WHS students banned from walking at graduation following senior prank

WHS students banned from walking at graduation following senior prank (WLUK/ Tim Flanigan)

WRIGHTSTOWN, Wis. (WLUK) -- Some high school seniors will not be allowed to walk at their graduation this month.

The Wrightstown School District says a senior prank went too far and ended in vandalism at the school.

On Monday, toilet paper still hung in the trees outside Wrightstown High School.

"We just wanted to toilet-paper it and have fun before we graduated, but it did not turn out that way," said Haakon Wagner, a senior at the school.

Now, five seniors will not be allowed to participate in the graduation ceremony.

"We've been working hard for four years to get our diploma, now our family can't watch us," said Andrew Vandewalle, another senior at the school.

Vandewalle and Wagner are two of those seniors.

"Our parents, our grandparents, our aunts and uncles, none of them can come and watch, and some people are flying in," explained Vandewalle.

"What we did, yeah it was wrong, but it was meant to be light-hearted," added Wagner.

However, the police and the school district disagree.

The district says on May 7, a group of 20 students toilet-papered the trees outside the school. The district also says the students wrote graffiti on bricks outside the school.

The students say it could be easily cleaned up.

"There was some chalk written on the ground. All you have to do is get a bucket of water and wash it off," explained Wagner.

However, police say it went further when five of the students broke into the gym. Those are the seniors that will not be allowed to walk at graduation.

"In this situation it went into breaking into the school and damage was done so there is more than just TP-ing going on here," explained Wrightstown Police Chief Greg Deike.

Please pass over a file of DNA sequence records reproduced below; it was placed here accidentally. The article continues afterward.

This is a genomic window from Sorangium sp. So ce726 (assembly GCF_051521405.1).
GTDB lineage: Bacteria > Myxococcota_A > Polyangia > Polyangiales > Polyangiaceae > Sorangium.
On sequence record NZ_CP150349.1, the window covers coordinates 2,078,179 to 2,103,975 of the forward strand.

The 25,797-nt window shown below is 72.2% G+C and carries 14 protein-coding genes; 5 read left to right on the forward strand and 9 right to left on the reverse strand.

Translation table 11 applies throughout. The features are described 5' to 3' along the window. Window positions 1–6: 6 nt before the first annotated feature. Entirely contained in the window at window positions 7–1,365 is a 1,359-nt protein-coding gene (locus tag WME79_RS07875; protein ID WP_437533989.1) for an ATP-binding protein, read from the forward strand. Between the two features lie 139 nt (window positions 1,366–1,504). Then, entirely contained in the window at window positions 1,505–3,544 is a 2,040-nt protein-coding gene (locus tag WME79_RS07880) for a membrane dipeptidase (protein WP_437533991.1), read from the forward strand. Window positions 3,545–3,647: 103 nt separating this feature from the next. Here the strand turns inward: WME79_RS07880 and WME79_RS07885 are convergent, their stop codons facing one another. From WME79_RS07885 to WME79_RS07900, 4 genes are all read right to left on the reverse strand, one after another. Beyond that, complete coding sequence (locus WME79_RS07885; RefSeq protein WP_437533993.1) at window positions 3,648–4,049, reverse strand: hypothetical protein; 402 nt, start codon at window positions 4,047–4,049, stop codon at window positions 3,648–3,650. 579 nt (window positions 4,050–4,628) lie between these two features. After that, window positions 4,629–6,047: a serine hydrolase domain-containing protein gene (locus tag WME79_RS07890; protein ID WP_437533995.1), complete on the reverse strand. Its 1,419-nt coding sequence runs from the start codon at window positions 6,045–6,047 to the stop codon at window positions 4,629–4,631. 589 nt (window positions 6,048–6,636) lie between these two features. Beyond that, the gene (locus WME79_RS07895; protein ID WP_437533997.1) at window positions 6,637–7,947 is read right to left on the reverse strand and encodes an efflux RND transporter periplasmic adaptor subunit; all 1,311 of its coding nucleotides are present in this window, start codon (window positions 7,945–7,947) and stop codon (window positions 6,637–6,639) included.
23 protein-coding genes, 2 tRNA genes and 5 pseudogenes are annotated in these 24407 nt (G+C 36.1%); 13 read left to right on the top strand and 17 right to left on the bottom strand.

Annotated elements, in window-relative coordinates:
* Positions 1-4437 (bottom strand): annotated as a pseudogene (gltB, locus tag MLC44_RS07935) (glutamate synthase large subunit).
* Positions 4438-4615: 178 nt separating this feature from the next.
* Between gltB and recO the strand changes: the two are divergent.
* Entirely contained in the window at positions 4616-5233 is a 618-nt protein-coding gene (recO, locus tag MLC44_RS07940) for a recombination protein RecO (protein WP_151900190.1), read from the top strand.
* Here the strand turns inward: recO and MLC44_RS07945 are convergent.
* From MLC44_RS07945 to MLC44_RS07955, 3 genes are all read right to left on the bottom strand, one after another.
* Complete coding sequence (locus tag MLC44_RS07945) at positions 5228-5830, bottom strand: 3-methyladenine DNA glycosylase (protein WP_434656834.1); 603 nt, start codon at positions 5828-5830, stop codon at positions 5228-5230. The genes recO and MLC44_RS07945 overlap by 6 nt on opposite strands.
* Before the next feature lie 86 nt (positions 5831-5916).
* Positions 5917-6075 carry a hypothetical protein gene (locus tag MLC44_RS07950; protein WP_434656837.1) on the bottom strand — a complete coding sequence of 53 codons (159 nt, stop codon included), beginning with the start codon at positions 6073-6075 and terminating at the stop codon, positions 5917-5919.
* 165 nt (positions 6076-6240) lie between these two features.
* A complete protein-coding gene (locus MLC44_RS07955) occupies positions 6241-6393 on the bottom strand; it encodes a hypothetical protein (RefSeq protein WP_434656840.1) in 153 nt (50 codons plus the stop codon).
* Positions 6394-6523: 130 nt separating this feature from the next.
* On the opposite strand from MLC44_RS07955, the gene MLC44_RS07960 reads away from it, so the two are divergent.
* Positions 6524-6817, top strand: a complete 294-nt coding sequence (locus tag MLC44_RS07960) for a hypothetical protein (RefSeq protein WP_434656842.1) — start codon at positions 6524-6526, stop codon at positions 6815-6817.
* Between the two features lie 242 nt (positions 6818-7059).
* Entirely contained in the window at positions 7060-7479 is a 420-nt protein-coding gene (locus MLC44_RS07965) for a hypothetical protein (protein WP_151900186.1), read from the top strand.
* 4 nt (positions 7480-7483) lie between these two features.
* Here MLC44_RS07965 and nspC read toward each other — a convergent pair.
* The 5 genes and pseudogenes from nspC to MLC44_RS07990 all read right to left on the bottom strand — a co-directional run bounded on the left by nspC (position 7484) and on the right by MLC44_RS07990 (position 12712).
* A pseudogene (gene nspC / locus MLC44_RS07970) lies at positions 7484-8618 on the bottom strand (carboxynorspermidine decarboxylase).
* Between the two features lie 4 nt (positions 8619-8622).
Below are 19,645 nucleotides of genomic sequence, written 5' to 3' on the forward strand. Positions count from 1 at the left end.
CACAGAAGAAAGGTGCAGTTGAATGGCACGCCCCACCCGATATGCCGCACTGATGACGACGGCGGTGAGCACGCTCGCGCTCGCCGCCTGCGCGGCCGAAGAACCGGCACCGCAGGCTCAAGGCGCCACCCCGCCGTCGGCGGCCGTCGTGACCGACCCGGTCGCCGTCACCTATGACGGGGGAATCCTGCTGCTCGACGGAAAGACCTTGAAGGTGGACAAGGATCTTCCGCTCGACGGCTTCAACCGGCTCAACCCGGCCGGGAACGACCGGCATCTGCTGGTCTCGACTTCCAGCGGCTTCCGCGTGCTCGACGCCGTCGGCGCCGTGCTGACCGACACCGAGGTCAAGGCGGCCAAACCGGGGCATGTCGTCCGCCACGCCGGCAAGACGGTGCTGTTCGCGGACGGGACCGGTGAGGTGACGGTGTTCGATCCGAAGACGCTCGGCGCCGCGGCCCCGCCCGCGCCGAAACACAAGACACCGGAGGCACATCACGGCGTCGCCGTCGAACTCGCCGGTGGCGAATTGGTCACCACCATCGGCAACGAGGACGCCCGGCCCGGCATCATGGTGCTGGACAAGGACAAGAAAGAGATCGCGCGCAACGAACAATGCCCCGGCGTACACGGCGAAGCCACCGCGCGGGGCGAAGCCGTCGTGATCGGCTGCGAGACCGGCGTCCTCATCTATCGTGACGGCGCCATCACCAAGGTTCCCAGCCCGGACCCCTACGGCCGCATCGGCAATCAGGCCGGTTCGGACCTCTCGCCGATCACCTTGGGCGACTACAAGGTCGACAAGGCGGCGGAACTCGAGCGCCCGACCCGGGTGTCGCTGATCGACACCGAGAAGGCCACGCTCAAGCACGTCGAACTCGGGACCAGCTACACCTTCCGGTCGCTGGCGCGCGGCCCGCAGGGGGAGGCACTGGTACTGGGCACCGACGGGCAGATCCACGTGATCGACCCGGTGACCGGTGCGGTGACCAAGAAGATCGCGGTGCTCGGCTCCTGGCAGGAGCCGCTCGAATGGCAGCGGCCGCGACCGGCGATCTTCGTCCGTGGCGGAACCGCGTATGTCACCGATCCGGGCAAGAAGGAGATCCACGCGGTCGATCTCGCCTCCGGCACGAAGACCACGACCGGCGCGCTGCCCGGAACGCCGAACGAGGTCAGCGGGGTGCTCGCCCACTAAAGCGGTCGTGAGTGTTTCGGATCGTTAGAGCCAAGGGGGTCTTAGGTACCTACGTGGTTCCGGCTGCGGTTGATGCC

The students say there was no damage done to the inside of the school, other than TP-ing and moving bleachers.

Deike said all the students involved in the incident received citations, depending on the level of their involvement.

"There could be citations anywhere from criminal damage of property, to disorderly conduct, to entering a locked building," said Deike.

When asked if he could see why the police and district say it's breaking and entering, Wagner said yes.

"Yeah, we do see that, but that's why I wanted to come on the news and share our side of the story, which was that is has been a little blown out of proportion, in my opinion," said Wagner.

The district wouldn't go on camera since the incident is still being investigated by the police department.

In a statement, the superintendent said

We have such high expectations for our students and, more often than not, our students meet and often exceed those expectations. It is so disappointing when students make decisions like the ones made on Sunday night. It not only impacts them, but their families, their classmates, and the entire school. It is my hope that the students learn from this decision and begin to rebuild the trust that was damaged because of their actions.

Wagner said he didn't regret what he and the others students did.

"I don't regret it, if I were to do it again I would make sure that we didn't go in the school."

The Wrightstown graduation is May 26.

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